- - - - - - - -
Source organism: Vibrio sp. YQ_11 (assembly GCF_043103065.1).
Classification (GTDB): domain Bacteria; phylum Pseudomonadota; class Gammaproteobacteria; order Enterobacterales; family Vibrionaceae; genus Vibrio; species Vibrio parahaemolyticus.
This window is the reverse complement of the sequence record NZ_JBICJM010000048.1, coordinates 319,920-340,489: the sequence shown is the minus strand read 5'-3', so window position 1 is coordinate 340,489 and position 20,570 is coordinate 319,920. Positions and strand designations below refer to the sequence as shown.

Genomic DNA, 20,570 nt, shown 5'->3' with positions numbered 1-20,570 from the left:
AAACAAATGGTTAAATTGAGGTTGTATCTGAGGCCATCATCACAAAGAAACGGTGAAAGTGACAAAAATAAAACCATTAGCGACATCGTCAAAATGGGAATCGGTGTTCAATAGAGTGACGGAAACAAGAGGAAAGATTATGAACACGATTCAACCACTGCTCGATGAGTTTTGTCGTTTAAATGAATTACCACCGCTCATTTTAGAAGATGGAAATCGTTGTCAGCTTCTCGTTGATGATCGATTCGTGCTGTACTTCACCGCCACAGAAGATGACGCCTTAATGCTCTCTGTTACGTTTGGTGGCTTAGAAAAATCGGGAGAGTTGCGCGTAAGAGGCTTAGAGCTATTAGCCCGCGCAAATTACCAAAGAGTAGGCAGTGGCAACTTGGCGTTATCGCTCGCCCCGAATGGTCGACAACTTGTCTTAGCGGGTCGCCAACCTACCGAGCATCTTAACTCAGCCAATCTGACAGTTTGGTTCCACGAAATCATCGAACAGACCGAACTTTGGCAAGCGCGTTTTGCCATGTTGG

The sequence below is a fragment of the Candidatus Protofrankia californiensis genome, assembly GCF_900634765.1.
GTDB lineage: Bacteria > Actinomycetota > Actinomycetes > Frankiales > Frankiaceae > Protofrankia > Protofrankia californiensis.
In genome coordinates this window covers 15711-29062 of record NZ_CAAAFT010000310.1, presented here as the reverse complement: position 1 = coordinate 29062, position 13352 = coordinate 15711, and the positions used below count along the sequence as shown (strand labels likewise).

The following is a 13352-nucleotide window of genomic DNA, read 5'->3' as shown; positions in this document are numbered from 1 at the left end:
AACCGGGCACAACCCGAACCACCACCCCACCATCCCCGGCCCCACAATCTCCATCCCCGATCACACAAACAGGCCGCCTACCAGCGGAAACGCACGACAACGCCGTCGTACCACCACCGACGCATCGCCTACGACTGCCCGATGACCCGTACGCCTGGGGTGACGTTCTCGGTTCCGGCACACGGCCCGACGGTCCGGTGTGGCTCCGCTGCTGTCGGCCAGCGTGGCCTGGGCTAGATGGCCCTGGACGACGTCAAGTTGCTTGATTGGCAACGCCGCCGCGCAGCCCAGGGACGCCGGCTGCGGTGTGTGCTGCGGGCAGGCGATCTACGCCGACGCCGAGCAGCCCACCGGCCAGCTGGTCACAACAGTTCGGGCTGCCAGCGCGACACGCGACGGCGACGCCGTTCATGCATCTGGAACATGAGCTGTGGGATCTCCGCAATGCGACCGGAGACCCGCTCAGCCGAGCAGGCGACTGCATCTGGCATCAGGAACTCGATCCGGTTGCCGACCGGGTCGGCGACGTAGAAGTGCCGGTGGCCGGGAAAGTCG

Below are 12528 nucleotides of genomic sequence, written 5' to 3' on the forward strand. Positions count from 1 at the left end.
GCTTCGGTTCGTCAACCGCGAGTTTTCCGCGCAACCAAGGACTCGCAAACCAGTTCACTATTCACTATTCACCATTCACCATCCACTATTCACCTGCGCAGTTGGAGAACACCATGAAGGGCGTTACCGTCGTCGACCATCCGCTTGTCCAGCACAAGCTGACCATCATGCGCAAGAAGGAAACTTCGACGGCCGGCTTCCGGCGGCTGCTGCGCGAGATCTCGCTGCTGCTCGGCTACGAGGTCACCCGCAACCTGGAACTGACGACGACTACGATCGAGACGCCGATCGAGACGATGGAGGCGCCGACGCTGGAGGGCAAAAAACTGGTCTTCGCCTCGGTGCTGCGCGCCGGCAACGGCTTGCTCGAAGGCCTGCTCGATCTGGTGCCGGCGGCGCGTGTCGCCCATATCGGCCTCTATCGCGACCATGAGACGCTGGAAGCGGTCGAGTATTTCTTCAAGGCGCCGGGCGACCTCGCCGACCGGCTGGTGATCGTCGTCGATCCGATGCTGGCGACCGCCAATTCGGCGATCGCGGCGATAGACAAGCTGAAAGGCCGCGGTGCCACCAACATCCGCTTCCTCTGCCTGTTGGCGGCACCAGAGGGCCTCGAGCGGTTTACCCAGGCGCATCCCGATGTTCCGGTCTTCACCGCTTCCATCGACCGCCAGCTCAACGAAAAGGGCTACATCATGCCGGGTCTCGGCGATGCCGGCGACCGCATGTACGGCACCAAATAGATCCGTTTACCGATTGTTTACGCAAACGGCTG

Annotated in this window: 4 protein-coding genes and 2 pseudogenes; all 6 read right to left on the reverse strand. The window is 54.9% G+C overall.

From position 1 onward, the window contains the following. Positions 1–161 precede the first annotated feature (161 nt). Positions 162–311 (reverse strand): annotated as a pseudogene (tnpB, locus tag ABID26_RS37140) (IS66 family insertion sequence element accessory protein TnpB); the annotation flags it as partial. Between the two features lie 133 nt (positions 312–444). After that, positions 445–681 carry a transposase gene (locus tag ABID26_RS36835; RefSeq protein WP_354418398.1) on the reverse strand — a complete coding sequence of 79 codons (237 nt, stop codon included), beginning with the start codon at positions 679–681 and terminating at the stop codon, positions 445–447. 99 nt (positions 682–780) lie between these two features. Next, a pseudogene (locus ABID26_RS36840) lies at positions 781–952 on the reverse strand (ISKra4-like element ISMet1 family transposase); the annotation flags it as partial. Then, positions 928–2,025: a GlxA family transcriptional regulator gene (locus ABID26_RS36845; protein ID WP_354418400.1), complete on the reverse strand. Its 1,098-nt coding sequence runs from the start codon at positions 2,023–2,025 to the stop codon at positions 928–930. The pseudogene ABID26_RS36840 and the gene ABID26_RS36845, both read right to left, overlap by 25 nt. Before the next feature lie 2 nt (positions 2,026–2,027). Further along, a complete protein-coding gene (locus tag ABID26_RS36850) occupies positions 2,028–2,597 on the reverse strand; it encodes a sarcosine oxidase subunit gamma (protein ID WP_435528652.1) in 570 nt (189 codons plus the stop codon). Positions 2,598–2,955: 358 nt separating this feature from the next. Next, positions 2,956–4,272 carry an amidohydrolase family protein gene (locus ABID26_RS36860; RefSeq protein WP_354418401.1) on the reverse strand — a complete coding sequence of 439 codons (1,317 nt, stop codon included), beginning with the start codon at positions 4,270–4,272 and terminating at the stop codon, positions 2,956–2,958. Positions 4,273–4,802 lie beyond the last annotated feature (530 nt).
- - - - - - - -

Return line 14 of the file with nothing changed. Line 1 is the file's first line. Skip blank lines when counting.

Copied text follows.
From position 1 onward, the window contains the following. Positions 1–161 precede the first annotated feature (161 nt). Positions 162–311 (reverse strand): annotated as a pseudogene (tnpB, locus tag ABID26_RS37140) (IS66 family insertion sequence element accessory protein TnpB); the annotation flags it as partial. Between the two features lie 133 nt (positions 312–444). After that, positions 445–681 carry a transposase gene (locus tag ABID26_RS36835; RefSeq protein WP_354418398.1) on the reverse strand — a complete coding sequence of 79 codons (237 nt, stop codon included), beginning with the start codon at positions 679–681 and terminating at the stop codon, positions 445–447. 99 nt (positions 682–780) lie between these two features. Next, a pseudogene (locus ABID26_RS36840) lies at positions 781–952 on the reverse strand (ISKra4-like element ISMet1 family transposase); the annotation flags it as partial. Then, positions 928–2,025: a GlxA family transcriptional regulator gene (locus ABID26_RS36845; protein ID WP_354418400.1), complete on the reverse strand. Its 1,098-nt coding sequence runs from the start codon at positions 2,023–2,025 to the stop codon at positions 928–930. The pseudogene ABID26_RS36840 and the gene ABID26_RS36845, both read right to left, overlap by 25 nt. Before the next feature lie 2 nt (positions 2,026–2,027). Further along, a complete protein-coding gene (locus tag ABID26_RS36850) occupies positions 2,028–2,597 on the reverse strand; it encodes a sarcosine oxidase subunit gamma (protein ID WP_435528652.1) in 570 nt (189 codons plus the stop codon). Positions 2,598–2,955: 358 nt separating this feature from the next. Next, positions 2,956–4,272 carry an amidohydrolase family protein gene (locus ABID26_RS36860; RefSeq protein WP_354418401.1) on the reverse strand — a complete coding sequence of 439 codons (1,317 nt, stop codon included), beginning with the start codon at positions 4,270–4,272 and terminating at the stop codon, positions 2,956–2,958. Positions 4,273–4,802 lie beyond the last annotated feature (530 nt).